By Hamza el Mounhi
By Hamza el Mounhi
Morocco World News
Ahmedabad, India, February 10, 2013
I have the feeling that as a nation, we rely too much on government. Each time there is a problem, someone dying somewhere, a village with no schools or hospitals, we automatically blame the government. To a certain extent, I think that we are right: as long as we respect our duties, we need our rights to be fulfilled.
It turns out, however, that blaming has not proven its efficiency. Nearly 60 years of blaming and criticizing people in charge led only to a small improvement comparing to peer nations. We have to remember that as a country, our resources are very limited and our problems are increasing. The government alone cannot achieve full development. Not to forget our long lasting curse: crocodiles (aka corrupted politicians). The crocodile is the most difficult animal to tame.
Nevertheless, we should always keep in mind this golden rule: every time the state is failing to achieve something (no matter for which reason), there is a scope for innovation. The only thing we need is “entrepreneurs”. All initiatives and ideas presented in my articles so far did not entail any kind of government intervention; everything was developed by inspired individuals.
Unfortunately, Entrepreneurs are a very scarce resource in Morocco. We are rich of business men: people who know how to make money (Morocco malls and Real estate speculation). It is a great thing to aspire for wealth, but it would far greater if our actions had long lasting benefits on society as a whole.
An entrepreneur is someone who is willing to drive change, break the status quo and bring new ideas to the ground, ideas that will change radically life of millions. Look at the amazing example of microfinance, no government was able to think of this extraordinary tool to alleviate poverty. We had to wait until a bunch of “innovative minds” decided to take this movement forward.
All across the planet, this new trend is emerging. Some call it “social entrepreneurship”, but I prefer to use the word “innovative” to qualify this type of individuals. The new initiatives are now covering progressively the empty space left by the state. As of now, many projects are being developed in the sectors of education, healthcare, banking, insurance etc. I will present some examples in my next articles.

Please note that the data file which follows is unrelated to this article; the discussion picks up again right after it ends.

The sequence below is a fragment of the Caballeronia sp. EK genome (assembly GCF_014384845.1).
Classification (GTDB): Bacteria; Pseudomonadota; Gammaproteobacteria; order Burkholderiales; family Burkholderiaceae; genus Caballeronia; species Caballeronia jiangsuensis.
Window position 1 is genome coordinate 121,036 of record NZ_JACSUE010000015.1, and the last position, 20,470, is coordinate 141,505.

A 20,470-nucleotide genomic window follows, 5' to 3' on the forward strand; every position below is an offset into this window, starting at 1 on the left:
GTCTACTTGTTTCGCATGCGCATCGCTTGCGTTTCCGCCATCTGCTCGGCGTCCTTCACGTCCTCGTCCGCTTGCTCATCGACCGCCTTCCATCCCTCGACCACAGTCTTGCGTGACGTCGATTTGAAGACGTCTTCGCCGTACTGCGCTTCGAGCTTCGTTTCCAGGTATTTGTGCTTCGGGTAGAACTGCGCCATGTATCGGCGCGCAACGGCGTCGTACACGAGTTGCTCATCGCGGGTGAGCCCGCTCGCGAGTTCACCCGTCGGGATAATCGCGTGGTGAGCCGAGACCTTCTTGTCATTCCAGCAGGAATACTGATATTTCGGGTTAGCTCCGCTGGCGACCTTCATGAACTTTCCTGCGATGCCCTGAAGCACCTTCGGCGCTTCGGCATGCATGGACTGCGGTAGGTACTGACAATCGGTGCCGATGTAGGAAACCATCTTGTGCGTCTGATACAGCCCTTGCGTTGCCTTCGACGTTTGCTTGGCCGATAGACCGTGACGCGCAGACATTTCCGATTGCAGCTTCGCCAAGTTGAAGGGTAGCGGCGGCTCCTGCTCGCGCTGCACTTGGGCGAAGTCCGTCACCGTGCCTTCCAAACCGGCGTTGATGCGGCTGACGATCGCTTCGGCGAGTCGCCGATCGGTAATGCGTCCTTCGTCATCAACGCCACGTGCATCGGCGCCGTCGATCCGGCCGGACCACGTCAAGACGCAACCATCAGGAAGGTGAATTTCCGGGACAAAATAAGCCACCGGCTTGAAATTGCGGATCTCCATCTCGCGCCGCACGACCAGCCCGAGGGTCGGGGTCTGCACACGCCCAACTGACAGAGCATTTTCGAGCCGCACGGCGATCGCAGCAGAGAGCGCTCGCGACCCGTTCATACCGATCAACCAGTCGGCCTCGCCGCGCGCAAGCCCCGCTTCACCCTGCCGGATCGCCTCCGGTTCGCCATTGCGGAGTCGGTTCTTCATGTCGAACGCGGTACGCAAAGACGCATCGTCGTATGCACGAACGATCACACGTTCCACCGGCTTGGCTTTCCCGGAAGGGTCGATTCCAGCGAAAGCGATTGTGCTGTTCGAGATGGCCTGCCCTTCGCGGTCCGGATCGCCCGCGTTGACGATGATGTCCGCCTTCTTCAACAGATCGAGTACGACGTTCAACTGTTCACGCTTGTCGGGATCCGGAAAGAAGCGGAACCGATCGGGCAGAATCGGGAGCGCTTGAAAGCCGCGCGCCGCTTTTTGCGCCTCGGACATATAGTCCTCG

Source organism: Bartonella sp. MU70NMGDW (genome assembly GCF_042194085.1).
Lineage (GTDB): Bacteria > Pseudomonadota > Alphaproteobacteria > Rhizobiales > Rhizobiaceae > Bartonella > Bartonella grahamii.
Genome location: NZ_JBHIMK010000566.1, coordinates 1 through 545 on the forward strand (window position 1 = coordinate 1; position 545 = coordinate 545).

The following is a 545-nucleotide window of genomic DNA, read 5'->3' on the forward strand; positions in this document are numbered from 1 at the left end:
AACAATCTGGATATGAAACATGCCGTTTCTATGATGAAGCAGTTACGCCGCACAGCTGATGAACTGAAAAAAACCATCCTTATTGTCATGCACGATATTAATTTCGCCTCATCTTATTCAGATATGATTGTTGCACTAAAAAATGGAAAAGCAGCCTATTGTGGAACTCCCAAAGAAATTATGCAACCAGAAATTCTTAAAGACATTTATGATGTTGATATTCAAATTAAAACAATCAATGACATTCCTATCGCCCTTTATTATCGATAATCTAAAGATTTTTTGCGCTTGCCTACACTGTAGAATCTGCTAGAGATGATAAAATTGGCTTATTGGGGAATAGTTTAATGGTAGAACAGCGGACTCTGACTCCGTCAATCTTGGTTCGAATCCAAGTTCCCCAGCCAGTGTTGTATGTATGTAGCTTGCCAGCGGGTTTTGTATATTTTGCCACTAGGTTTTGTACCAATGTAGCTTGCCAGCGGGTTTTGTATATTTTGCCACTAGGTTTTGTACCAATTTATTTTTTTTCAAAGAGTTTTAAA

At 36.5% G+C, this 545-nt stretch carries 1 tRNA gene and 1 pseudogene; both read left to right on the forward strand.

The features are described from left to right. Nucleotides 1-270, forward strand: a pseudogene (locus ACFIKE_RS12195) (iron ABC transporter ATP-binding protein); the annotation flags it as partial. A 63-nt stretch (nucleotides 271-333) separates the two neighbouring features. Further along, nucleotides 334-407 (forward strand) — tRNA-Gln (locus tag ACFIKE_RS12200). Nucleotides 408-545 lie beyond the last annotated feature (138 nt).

Entrepreneurs are flexible, mobile and know how to make money anywhere. Their projects have to be financially sustainable. Therefore, they need to deliver a decent quality service or products. The doors are open for competition, hence the quality increases and costs are brought down. As in the case of Microfinance or the solar power presented in my previous article, entrepreneurs come up with small scale local solutions for global problems. Unlike the state, their solution are tested at a small level and if they prove to be successful, they change the lives of millions. On the other hand, the state deploys huge amounts of resources for development programs, some of them do not even reach half of their objectives.
It is the reason why I believe that we should be able to drive the state out of areas where it has proven its inefficiency. By doing this, we will not only reduce its burden, but we will make a big step toward alleviating corruption from our public systems. The channels of corruption that are related to the state involvement in those areas would be simply cut off as money would stop flowing in. This vision might seem utopist as of now, but the trend is there. It just needs some “laissez-faire”.
A final year student at HEC Paris, Hamza El Mounhi is now completing his education in India at the Indian Institute of Management-Ahmedabad. He is very interested in development issues, focusing mainly on education, healthcare and social entrepreneurship. In his articles, he will bring to us India’s successful innovations in these fields and see to which extent they can present a solution to Morocco’s challenges. He is also a blogger and has been active member of several associations and NGOs. He writes also in French and has his own blog (http://indiaandmorocco.wordpress.com/). He is part of Morocco World News editorial team. Email: [email protected]
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